Bloomberg and Showstead discussed the differences between the traditional model that a big analyst firm calls Hybrid Integration Platform (or HIP) and a newer approach known as Digital Integration Hub (or DIH). A DIH would still allow request/response pairs to flow through APIs, but it uniquely also supports event-based communications with a responsive, high-performance data store that can serve up the correct data almost predictively on demand.
The two gave an example of a financial services firm that implemented a DIH, routing data from a variety of databases and systems of record (DB2, VSAM, and an old ADABAS) through APIs that could respond to requests and events from an in-memory data store. Once the DIH was in place, anytime a data change is captured within any of these core systems, it could become an event that kicks off a process in their applications.
Bloomberg asked how the DIH approach of in-memory data was different from other kinds of caching or CDN methods.
“Caching data improves performance in some areas, but the holistic approach of an in-memory data grid with the high-performance data store gives you co-location of these features – meaning, you can have the data that needs to be highly responsive running in memory,” Showstead said. “The DIH is pulling event streaming and all those disparate data sources into a uniform data model.”
In a distributed application world where data is more precious than oil or gold, going beyond the efficiency edge of previous data management methods is all about abstraction.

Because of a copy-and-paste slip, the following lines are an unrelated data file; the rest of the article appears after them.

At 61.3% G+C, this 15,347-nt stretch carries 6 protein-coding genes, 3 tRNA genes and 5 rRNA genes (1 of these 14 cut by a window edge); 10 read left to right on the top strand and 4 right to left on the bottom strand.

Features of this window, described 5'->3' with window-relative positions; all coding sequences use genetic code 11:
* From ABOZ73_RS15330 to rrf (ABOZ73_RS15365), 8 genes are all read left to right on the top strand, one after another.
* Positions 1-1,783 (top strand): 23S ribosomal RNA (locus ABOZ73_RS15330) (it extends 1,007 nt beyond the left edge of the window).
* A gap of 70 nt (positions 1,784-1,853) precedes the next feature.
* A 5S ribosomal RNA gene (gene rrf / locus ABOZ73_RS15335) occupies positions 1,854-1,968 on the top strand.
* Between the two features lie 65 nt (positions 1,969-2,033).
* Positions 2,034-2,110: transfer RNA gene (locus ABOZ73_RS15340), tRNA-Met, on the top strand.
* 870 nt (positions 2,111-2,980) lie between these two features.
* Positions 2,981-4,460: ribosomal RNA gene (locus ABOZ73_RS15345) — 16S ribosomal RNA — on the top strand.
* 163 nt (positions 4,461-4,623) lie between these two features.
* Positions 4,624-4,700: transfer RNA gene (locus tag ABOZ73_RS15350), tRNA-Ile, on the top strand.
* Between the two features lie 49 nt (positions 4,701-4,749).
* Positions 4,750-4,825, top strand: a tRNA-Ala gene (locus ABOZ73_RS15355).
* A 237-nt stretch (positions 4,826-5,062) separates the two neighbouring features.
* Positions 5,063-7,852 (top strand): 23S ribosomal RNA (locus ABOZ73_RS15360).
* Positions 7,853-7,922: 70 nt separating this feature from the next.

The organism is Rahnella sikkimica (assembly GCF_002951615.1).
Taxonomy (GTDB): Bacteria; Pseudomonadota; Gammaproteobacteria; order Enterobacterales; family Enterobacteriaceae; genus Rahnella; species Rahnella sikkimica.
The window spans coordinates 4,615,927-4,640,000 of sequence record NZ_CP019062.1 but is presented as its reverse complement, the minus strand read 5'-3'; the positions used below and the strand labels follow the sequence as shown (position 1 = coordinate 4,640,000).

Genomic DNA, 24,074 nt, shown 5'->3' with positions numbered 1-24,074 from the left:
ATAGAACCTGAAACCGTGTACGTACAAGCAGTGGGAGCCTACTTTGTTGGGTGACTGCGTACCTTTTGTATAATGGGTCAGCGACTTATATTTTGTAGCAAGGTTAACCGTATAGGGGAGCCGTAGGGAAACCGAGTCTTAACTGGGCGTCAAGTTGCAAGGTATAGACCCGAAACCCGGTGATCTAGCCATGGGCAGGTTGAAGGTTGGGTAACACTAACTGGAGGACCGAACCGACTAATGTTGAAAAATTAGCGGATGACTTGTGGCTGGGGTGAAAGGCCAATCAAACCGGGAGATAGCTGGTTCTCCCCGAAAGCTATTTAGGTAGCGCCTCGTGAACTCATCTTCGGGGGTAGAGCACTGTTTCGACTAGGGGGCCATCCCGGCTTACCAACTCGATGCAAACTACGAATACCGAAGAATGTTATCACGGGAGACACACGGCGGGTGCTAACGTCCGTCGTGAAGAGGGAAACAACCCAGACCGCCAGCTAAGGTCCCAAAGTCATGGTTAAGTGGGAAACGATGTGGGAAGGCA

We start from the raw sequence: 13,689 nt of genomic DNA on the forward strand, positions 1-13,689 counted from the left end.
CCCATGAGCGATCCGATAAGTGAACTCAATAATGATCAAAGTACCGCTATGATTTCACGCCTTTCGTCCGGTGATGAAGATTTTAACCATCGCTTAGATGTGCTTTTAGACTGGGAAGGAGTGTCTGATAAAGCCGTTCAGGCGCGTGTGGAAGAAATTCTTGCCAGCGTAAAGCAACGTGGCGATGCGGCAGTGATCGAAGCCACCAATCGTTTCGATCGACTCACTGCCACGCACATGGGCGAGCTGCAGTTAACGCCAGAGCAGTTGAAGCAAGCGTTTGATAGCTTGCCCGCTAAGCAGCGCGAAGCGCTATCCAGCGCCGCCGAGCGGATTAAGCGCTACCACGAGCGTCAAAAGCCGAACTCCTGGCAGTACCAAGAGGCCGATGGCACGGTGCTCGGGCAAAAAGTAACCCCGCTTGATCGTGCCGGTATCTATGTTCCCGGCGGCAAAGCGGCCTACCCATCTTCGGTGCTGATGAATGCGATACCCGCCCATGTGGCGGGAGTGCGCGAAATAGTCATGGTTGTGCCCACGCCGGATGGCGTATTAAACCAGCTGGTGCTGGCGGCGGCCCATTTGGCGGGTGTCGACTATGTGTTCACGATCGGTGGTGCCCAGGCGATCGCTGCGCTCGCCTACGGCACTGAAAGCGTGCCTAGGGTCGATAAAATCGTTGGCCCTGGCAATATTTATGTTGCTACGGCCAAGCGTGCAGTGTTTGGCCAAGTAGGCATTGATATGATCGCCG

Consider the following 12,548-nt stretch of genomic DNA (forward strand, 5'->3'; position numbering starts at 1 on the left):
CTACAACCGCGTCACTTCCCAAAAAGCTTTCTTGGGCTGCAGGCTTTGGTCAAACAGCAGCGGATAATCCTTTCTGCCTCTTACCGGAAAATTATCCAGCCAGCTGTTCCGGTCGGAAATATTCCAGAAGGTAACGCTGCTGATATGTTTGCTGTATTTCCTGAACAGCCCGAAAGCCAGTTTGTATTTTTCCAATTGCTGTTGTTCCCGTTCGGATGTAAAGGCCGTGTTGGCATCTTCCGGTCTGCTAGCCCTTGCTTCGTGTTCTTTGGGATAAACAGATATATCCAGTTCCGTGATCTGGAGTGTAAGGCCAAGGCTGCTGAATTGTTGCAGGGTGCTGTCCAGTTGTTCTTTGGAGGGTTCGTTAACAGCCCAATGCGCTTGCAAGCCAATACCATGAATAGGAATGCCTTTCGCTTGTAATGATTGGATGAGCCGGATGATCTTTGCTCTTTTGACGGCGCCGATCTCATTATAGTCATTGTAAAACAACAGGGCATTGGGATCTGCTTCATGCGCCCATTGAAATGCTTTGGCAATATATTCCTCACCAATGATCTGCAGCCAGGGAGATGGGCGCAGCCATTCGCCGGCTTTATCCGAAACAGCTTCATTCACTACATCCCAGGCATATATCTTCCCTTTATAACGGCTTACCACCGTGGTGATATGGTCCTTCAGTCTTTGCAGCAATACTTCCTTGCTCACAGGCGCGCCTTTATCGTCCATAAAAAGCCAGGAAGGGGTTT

Looking at the architecture diagrams, DIH might resemble previous hybrid integration approaches in some ways, but its unique data management approach can provide faster response times for end customers, with the ability for developers to abstract away the complexity of building new customer-facing functionality that uses real-time data.
A DIH reduces data dependencies by replicating data in memory and serving it up in a normalized form, abstracted from its many sources, exactly where and when it is needed.
“That flexibility in terms of the data model is something that we just did not see 15 years ago in the whole service-oriented architecture wave,” said Bloomberg. “We were stuck with whatever data models the underlying systems had – and we just had to deal with that.”
It’s still early days for the DIH technology paradigm, but the ability to abstract data to decouple it from application logic in production, as well as from the application development and integration process itself, can provide a new efficiency lever for digital transformation.
©2022 Intellyx LLC. Intellyx retains editorial control over the content of this document. At the time of writing, GigaSpaces is an Intellyx customer.